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Gene Therapy

Gene Therapy

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Gene Therapy

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  1. Gene Therapy

  2. Genetics & Human Diseases • About 4,000 human diseases are thought to be inherited. • Scientists are making good progress figuring out where genes are located on chromosomes. • Genetic diseases are caused by mutations, or incorrect sequences, in the normal form of the gene.

  3. What is Gene Therapy? • Gene therapy is a treatment or cure for disorders caused by mutated genes. • It involves adding a normally functioning copy of the gene(s) to enough affected cells to restore normal function.

  4. What is Gene Therapy • Germline gene therapy would be the permanent transfer of a gene into sperm or egg cells. • Future generations would be “cured”. • Somatic cell (body cell) gene therapy is transfer of a section of DNA to any cell of the body that doesn’t produce sperm or eggs. • - Effects of gene therapy will not be passed onto the patient’s children

  5. Gene Therapy Successes • Although no gene therapies have been approved by the FDA for sale, some diseases have been experimentally successful: • Melanoma (skin cancer) • Severe Combined Immunodeficiencies • Hereditary Blindness • Sickle Cell Anemia

  6. Adenoside Deaminase (ADA) Deficiency ADA-deficient persons are affected by severe immunodeficiency, with recurrent infections that might be life-threatening. First disease approved for gene therapy. Autosomal recessive disorder. The drug exists but is very expensive, needs to be injected in vein for life.

  7. Video “bubble boy” Gene therapy cure bubble baby

  8. How is it done? Viral Vector Carrying Healthy Gene Cell with mutated gene(s) Vector inserts healthy gene into cell New gene in the cell along with original genes Functional proteins are created from the therapeutic gene causing the cell to return to a normal state.

  9. Gene Therapy To design and carry out a gene therapy treatment, a researcher must: • Identify the gene(s) responsible for the disorder. • Make copies of the normal gene. • Insert the copies into vectors. • “Infect” the affected cells with the vectors. • Activate the gene so that transcription and translation take place.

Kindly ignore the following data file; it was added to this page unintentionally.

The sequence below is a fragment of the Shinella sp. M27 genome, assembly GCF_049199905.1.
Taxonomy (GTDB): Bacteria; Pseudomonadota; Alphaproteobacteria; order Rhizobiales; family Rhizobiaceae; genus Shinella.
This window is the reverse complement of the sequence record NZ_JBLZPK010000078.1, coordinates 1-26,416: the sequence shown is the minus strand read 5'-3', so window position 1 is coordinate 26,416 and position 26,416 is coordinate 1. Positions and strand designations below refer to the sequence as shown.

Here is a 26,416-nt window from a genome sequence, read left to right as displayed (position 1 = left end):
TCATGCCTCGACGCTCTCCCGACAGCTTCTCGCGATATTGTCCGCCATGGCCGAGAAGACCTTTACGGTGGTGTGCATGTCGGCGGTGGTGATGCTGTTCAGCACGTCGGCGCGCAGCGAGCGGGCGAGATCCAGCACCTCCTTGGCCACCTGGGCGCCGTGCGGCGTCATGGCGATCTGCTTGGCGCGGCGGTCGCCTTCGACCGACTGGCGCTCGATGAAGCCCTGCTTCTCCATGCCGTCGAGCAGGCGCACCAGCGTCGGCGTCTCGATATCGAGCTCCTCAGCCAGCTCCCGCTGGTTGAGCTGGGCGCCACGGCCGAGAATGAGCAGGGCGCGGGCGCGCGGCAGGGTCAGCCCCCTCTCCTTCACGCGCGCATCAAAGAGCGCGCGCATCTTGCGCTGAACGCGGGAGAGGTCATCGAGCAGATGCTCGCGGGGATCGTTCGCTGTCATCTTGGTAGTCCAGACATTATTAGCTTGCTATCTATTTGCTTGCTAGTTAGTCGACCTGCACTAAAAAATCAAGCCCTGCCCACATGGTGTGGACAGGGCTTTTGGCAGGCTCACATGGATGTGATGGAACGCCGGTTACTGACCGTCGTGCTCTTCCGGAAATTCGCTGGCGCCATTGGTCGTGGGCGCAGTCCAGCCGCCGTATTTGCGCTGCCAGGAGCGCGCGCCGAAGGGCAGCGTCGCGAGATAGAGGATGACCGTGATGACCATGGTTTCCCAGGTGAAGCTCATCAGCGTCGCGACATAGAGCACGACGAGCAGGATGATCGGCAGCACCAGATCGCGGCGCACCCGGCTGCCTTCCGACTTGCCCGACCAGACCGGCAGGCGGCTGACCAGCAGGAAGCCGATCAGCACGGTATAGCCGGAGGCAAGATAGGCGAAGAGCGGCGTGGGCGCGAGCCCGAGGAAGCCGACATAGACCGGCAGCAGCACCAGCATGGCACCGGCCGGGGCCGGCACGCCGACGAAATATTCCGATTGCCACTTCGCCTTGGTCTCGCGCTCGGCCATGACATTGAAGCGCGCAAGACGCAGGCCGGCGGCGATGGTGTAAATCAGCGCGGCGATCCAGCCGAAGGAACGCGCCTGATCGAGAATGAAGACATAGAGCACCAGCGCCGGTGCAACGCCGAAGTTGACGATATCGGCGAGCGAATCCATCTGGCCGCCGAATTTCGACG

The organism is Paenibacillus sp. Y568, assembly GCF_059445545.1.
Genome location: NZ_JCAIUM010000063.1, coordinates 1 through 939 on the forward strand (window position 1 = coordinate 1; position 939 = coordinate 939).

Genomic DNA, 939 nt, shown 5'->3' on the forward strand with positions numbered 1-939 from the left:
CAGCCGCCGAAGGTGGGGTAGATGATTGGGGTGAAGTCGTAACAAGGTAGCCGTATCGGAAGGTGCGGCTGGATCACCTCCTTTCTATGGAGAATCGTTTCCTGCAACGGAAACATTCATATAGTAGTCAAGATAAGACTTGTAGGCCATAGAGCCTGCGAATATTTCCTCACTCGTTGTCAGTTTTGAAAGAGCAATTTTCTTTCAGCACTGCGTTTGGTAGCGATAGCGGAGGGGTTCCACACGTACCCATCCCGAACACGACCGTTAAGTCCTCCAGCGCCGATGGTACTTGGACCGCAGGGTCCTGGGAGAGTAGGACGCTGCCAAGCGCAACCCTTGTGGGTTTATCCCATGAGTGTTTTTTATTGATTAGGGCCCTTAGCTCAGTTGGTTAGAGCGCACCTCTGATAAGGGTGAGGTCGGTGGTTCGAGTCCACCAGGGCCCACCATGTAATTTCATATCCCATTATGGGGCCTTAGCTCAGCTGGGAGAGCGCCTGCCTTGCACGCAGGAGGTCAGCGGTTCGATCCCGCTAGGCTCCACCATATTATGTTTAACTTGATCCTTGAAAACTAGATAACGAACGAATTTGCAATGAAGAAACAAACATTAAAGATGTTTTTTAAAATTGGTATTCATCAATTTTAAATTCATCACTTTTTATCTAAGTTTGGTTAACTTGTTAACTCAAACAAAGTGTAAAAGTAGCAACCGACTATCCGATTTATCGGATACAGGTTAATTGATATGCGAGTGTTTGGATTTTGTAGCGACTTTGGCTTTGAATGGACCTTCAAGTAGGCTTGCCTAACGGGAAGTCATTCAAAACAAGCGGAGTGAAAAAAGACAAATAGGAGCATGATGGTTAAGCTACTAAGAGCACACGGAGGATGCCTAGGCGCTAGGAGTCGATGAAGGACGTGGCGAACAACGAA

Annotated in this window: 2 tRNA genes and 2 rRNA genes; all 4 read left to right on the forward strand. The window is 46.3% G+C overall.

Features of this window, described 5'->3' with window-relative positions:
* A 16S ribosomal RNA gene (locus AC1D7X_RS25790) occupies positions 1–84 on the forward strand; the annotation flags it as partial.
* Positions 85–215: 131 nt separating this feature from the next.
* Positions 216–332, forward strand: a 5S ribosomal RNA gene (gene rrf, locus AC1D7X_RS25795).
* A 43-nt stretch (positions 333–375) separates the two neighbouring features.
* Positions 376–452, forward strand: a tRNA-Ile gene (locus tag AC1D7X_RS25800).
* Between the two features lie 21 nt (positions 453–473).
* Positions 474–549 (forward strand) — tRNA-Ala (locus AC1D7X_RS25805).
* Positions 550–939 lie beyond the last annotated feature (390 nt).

10. Viruses as Vectors • Replicate by inserting their DNA into a host cell • Gene therapy can use this to insert genes that encode for a desired protein to create the desired trait • Four different types • Adenovirus • Adeno-Associated Virus (AAV) • Retrovirus • Herpes Simplex Virus (HSV)

  11. Viruses • Adenoviruses: Common causes of respiratory illness • Adeno-Associated Virus: Is not currently known to cause disease, but can cause a milld immune response • Retrovirus: Any of a group of RNA viruses that insert a DNA copy of their genome into the host cell in order to replicate e.g. HIV • Herpes simplex virus: cause watery blisters in the skin or mucous membranes of the mouth, lips, nose or genitals

  12. Vector Advantages and Disadvantages • Adenovirus • Infects many cell types • Does not integrate into host genome and can be lost. • Adeno-Associated Virus (AAV) • Integrates into host genome and cannot be lost • Difficult to work with. • Retrovirus • Integrates into host genome and cannot be lost • Integrates into host genome and can cause cancer • Herpes Simplex Virus (HSV) • DNA stays in nucleus without integrating into host genome. • Only infects cells of the nervous system.

  13. Gene therapy techniques • Gene augmentation therapy • This is used to treat diseases caused by a mutation that stops a gene from producing a functioning product, such as a protein • This therapy adds DNA containing a functional version of the lost gene back into the cell • It is only successful if the effects of the disease are reversible or have not resulted in lasting damage to the body

  14. Gene therapy techniques • Gene inhibition therapy • Suitable for the treatment of infectious diseases, cancer and inherited disease caused by inappropriate gene activity • The aim is to introduce a gene whose product either: • Inhibits the expression of another gene • Interferes with the activity of the product of another gene

  15. Gene therapy techniques • Killing of specific cells • Suitable for diseases such as cancer that can be destroying certain groups of cells • This can be achieved in one of two ways: • The insert DNA contains a “suicide” gene that produces a highly toxic product which kills the diseased cell • The inserted DNA causes expression of a protein that marks the cell so that the diseased cells are attacked by the body’s natural immune system

  16. Challenges of gene therapy • Delivering the gene to the right place and switching it on: • Delivering a gene into the wrong cell would be inefficient and could also cause health problems • Even once the right cell has been targeted, the gene has to be turned on • Cell sometimes obstruct this process by shutting down genes that are showing unusual activity

  17. Challenges of gene therapy • Avoiding the immune response: • This is usually done by using vectors that are less likely to trigger an immune response • Making sure the new gene doesn’t disrupt the function of other genes • The cost of gene therapy